DR. STAHMER (Counsel for Goering): We are not in a position to follow the expose of the French prosecutor. First of all, the translation is not very good. Some sentences are left out. Especially, wrong numbers are mentioned. For instance, 612 has been mentioned. I have it here. It is quite a different document. We have not the document books and therefore we cannot follow the page citations. My colleagues also complain that they are not in a position to follow the proceedings with this manner of presentation.

THE PRESIDENT: May I see your document?

(It is handed up to the Bench.)

DR. STAHMER: This number was just mentioned and is confirmed by the other gentlemen.

THE PRESIDENT: The document which M. Dubost was reading was 672. The document you have got there is a different number.

DR. STAHMER: But this number was given us over the microphone, and not only I but the other counsel heard the same number. And not only this number, but all the numbers have been mentioned incorrectly.

Another difficulty is that we have not the document book. Page 118 has been referred to, but the number of the page does not mean anything to us. We cannot follow at this rate.

THE PRESIDENT: M. Dubost, I think the trouble really arises from the fact that you give the numbers too fast and the numbers are very often wrongly translated, not only into German but sometimes into English. It is very difficult for the interpreters to pick up all these numbers. First of all, you give the number of the document, then the number of the exhibit, then the page of the document book - and that means that the interpreters have got to translate many numbers spoken very quickly.

It is essential that the defendants should be able to follow the document, and as I understand it, they have not got the document books in the same shape we have. It is only the way we can follow But we have them now in this particular document book by page, and therefore it is absolutely essential to go slowly.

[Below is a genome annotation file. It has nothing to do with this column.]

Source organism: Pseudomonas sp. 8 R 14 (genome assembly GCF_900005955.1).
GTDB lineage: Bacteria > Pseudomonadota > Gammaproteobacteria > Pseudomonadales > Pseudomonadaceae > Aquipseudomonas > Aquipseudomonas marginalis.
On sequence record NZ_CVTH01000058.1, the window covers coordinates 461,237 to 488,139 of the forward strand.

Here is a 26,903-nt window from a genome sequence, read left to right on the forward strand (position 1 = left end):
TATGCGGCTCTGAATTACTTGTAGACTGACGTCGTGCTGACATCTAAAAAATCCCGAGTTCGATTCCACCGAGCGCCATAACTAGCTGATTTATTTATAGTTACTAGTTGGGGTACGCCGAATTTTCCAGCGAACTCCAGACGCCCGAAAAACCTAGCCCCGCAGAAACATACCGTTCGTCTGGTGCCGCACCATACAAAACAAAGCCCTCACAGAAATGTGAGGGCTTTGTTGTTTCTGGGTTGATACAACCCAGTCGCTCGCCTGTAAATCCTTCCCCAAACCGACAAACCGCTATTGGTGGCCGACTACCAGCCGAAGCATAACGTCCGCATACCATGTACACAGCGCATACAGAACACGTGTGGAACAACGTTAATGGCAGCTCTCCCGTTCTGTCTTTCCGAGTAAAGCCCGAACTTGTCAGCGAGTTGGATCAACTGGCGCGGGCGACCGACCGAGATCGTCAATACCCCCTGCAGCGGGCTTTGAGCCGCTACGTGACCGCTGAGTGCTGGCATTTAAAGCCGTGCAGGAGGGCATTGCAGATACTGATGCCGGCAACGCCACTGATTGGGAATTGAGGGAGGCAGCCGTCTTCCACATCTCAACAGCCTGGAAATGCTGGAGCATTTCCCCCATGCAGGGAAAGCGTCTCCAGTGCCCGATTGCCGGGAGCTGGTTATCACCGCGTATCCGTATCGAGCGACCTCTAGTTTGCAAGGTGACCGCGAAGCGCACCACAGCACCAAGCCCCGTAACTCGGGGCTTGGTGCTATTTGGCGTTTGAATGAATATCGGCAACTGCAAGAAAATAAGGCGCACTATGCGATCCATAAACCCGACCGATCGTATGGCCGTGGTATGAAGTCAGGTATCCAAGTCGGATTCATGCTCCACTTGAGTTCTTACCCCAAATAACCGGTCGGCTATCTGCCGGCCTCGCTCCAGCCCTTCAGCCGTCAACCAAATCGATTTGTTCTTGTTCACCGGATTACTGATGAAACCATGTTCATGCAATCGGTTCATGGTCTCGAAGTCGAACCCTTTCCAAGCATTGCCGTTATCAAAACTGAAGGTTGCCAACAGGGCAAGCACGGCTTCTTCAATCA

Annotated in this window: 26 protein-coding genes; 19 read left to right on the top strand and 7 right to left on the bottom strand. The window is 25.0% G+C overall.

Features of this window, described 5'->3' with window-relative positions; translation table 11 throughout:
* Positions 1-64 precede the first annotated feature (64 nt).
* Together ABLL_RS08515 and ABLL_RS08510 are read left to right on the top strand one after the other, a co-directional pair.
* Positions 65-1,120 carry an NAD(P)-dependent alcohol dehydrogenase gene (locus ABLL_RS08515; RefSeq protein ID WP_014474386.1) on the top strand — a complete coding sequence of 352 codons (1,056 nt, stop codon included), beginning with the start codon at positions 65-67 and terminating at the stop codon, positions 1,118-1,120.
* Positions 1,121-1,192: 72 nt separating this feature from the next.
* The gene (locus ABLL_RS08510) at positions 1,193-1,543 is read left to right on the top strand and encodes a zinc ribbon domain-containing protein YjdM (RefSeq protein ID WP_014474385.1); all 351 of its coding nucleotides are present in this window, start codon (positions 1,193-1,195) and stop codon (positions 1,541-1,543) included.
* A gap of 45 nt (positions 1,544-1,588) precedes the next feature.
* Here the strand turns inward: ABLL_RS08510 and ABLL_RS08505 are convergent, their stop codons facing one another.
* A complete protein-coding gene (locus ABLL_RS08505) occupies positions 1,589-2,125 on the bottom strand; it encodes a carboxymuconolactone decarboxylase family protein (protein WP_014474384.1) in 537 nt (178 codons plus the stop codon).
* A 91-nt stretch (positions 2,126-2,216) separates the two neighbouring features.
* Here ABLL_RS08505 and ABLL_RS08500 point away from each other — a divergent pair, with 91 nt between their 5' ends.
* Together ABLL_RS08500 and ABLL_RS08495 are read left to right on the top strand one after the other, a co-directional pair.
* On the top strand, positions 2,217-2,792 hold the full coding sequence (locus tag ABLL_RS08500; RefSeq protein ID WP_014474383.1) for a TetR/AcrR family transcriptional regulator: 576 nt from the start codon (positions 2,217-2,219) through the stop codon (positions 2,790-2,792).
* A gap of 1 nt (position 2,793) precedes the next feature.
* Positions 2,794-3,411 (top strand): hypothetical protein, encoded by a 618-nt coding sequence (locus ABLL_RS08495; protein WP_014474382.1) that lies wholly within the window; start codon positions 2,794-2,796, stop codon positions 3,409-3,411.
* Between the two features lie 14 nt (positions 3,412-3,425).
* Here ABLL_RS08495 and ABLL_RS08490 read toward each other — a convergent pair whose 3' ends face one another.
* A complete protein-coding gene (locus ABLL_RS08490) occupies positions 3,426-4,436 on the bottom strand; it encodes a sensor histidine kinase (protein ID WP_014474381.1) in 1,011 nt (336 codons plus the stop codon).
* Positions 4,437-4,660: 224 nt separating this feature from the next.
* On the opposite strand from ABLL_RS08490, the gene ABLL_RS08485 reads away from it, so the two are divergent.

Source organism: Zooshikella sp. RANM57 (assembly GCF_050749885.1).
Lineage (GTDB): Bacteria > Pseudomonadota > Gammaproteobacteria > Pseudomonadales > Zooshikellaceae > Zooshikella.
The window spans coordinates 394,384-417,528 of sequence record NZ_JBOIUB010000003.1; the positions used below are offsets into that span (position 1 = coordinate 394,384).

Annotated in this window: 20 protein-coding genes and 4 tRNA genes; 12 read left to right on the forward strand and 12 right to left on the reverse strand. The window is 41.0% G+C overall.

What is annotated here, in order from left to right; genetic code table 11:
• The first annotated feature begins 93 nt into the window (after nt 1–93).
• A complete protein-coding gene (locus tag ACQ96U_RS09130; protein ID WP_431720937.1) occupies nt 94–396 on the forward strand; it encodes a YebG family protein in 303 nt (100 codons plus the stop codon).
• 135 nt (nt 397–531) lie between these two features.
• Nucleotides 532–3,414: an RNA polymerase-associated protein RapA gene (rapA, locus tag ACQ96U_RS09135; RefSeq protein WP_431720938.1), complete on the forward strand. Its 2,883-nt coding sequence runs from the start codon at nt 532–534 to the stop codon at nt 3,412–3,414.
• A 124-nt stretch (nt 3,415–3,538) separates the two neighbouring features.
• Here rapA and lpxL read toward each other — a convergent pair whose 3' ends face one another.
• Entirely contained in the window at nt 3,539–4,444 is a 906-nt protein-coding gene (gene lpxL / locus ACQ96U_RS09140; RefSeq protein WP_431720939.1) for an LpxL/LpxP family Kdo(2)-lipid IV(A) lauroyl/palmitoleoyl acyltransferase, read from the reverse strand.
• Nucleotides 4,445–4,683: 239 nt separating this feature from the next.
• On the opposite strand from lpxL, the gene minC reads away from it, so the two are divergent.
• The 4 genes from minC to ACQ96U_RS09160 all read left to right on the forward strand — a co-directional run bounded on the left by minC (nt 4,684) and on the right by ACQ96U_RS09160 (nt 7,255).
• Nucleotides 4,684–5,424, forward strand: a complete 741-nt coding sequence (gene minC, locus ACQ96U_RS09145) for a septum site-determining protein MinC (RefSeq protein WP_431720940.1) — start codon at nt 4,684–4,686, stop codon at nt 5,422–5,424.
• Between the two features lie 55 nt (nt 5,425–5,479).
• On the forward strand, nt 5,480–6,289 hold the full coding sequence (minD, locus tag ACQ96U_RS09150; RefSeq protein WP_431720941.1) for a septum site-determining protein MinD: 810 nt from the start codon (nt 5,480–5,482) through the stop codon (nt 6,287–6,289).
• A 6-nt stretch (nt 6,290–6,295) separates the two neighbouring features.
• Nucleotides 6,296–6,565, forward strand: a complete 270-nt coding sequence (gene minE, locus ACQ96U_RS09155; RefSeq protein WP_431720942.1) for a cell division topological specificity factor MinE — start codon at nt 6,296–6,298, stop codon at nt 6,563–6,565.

M. DUBOST: Mr. President, the document books have all been handed to the defence. All the documents have been presented to the defence.

THE PRESIDENT: Are you telling us that document books have been handed to the defence in the same shape they are handed to us, let us say, with page numbers on them? Speaking for myself, that is the only way I am able to follow the document. You mentioned Page 115 and that does show me where the document is. If I had not that page, I shouldn't be able to find the document.

M. DUBOST: Mr. President, I announced at the same time RF- 380, which is the number of the exhibit; F-672 is the classification number. All our documents bear a classification number. On the other hand, it was not possible to hand to the defence a document book with the pages numbered, like the one the Tribunal has, for it is not submitted in the same language. It is submitted

[Page 303]

in German and the pages are not in the same place. There is not an absolute identity of page numbering between the German document book and yours.

THE PRESIDENT: I am telling you the difficulties under which the defendants' counsel are working, and if we had simply a number of documents without the page numbering, we should be under a similar difficulty. And it is a very great difficulty. Therefore you must go very slowly in giving the identification of the document.

M. DUBOST: I will conform to the wishes of the Tribunal, Mr. President.

THE PRESIDENT: Dr. Stahmer, the document being read was Document 672.

DR. STAHMER: We cannot find Document 672. We have 673. We have nothing but loose sheets, and we have to hunt through them first to find the number. We have number 673 but we have not yet found number 672 among our documents. It is very difficult for us to follow a citation, because it takes us so much time to find the numbers even if they have been mentioned correctly.

THE PRESIDENT: I can understand the difficulty. Will you continue, M. Dubost, and do as I say, going very slowly so as to give the defendants' counsel as far as possible, the opportunity to find the document. And I think that you ought to do something satisfactory, if you can, to make it possible for them to find that document. An index, for instance, giving the order in which the documents are set out.

M. DUBOST. Three days ago, two document books in French, with pages numbered like the books which the Tribunal has before it, were handed to the defence. We were only able to hand two to them, for reasons of a technical nature. But at the same time we handed to the defence a sufficient number of documents in German to enable each defence counsel to have his file in German. Does the Tribunal ask me to collate the pages of the French document which we submit to the defence with the pages of a document book which we set up, seeing that the defence can do it and has the time to do it? Three days ago the two French document books were handed to the defence. They had the possibility of comparing the French texts with the German texts to make sure that our translations were correct and to prepare themselves for the sessions.